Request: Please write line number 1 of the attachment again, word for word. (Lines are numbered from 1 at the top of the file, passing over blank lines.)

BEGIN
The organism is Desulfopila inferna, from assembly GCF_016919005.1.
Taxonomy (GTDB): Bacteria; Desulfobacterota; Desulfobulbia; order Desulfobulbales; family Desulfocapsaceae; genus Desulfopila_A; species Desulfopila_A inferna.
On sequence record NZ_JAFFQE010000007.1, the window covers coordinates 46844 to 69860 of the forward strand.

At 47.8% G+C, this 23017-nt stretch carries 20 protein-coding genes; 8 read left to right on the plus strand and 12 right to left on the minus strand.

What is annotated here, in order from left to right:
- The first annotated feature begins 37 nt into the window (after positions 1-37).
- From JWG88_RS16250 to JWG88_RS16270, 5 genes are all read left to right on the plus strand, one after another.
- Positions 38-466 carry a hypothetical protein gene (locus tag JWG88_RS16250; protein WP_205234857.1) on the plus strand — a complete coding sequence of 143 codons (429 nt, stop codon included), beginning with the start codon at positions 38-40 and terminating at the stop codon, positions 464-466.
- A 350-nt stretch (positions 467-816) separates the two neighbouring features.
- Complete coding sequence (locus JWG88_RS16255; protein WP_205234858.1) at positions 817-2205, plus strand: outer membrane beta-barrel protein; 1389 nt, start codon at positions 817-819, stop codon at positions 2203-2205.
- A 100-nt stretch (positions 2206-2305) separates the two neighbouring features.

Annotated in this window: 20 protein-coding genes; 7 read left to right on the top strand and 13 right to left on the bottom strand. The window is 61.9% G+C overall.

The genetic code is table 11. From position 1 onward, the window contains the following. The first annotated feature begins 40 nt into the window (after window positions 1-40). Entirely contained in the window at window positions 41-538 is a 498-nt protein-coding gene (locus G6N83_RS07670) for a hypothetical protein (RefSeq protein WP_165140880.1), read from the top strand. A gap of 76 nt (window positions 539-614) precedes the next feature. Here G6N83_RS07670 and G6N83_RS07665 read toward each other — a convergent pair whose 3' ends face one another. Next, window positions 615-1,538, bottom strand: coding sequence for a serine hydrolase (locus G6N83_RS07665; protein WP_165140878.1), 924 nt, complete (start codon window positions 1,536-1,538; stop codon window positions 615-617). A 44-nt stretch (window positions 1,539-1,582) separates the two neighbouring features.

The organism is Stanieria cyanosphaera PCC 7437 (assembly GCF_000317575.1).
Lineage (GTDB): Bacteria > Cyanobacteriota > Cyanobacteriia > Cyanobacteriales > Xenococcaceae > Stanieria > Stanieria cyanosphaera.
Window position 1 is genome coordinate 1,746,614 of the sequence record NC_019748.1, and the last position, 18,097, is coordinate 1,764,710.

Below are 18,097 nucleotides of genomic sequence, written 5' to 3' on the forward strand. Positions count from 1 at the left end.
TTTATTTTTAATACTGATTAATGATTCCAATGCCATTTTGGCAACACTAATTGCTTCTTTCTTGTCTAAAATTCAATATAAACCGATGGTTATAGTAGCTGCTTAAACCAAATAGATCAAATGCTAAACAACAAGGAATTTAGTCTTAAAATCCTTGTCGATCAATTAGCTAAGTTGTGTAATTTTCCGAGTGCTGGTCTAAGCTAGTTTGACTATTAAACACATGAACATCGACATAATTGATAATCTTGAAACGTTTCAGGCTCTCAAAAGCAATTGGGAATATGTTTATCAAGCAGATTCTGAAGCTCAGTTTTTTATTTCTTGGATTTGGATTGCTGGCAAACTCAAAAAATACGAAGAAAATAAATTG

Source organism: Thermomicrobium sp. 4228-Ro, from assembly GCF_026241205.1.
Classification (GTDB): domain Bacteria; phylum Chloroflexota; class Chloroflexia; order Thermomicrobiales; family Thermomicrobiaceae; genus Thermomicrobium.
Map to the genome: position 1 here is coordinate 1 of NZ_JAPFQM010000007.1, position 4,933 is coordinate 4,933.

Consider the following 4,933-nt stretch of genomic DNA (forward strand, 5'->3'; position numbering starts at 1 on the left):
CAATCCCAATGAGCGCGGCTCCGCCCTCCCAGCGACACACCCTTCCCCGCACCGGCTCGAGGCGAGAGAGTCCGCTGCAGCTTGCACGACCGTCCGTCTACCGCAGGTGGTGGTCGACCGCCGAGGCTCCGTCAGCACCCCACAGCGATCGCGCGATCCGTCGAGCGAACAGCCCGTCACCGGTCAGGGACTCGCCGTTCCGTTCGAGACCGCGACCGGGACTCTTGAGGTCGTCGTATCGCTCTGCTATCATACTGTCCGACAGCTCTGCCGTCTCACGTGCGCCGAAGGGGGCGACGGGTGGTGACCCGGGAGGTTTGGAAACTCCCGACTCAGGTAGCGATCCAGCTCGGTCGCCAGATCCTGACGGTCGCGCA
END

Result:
The organism is Desulfopila inferna, from assembly GCF_016919005.1.